Australia and New Zealand are doing awfully well right now, aren’t they? Unfortunately this can shoot up terribly fast. That is the pattern we have seen in many different countries.

The United States is doing so badly, I have started to look for reasons why. One site attributes this to the decisive action taken by other countries while America fumbled with poor leadership and a bloated but inefficient medical system. In my own cynicism as a citizen of this country, the coronavirus looks to me to be just another way that American medical industry can suck even more money from the people (it is a gold mine to them), so why should they do so much to put a stop to it.

Another site shows how world opinion of the US has plummeted to an all time low, ranking the US far lower than any other country including China.

But mostly I put it down to a difference in priorities which puts public health and safety on the bottom of the list. We see this in the lack of gun control and the frequency of mass shootings. It is difficult to find a country anywhere in the world which can compare to this (unless you include countries in the middle of a civil war employing terrorism like Yemen).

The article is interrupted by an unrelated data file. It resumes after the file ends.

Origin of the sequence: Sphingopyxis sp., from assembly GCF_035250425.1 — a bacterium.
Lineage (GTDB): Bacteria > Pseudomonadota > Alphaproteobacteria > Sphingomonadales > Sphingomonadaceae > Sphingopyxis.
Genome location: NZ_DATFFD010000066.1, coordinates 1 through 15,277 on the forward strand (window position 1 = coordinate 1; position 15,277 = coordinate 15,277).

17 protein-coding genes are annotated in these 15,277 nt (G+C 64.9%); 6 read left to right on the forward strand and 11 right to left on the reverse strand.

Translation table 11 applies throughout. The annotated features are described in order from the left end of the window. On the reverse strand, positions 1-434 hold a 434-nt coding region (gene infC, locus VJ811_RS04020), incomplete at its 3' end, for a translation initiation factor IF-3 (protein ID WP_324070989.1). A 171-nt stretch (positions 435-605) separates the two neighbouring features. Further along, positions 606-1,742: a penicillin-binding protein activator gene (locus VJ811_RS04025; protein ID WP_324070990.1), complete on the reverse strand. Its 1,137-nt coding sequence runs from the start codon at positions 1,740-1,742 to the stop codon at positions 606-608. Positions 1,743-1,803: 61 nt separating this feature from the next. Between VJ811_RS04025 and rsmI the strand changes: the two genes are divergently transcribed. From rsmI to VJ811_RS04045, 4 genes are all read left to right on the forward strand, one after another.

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Actually, major losses occurred. The moneymaker of all, elective ortho surgeries, was canceled;, all routine preventive care (which were not moneymaker but are my bread and butter); all routine cardiac surgeries were canceled for months. I know many executives and doctors who took significant pay cuts in order to avoid layoffs in the healthcare systems, and some of lost their jobs, from physicians to many others. It is likely going to be a death blow to some small hospitals. This is anticipated to happen again soon–perhaps worse this time. It is a major threat to viability. Here is one article which puts things rather well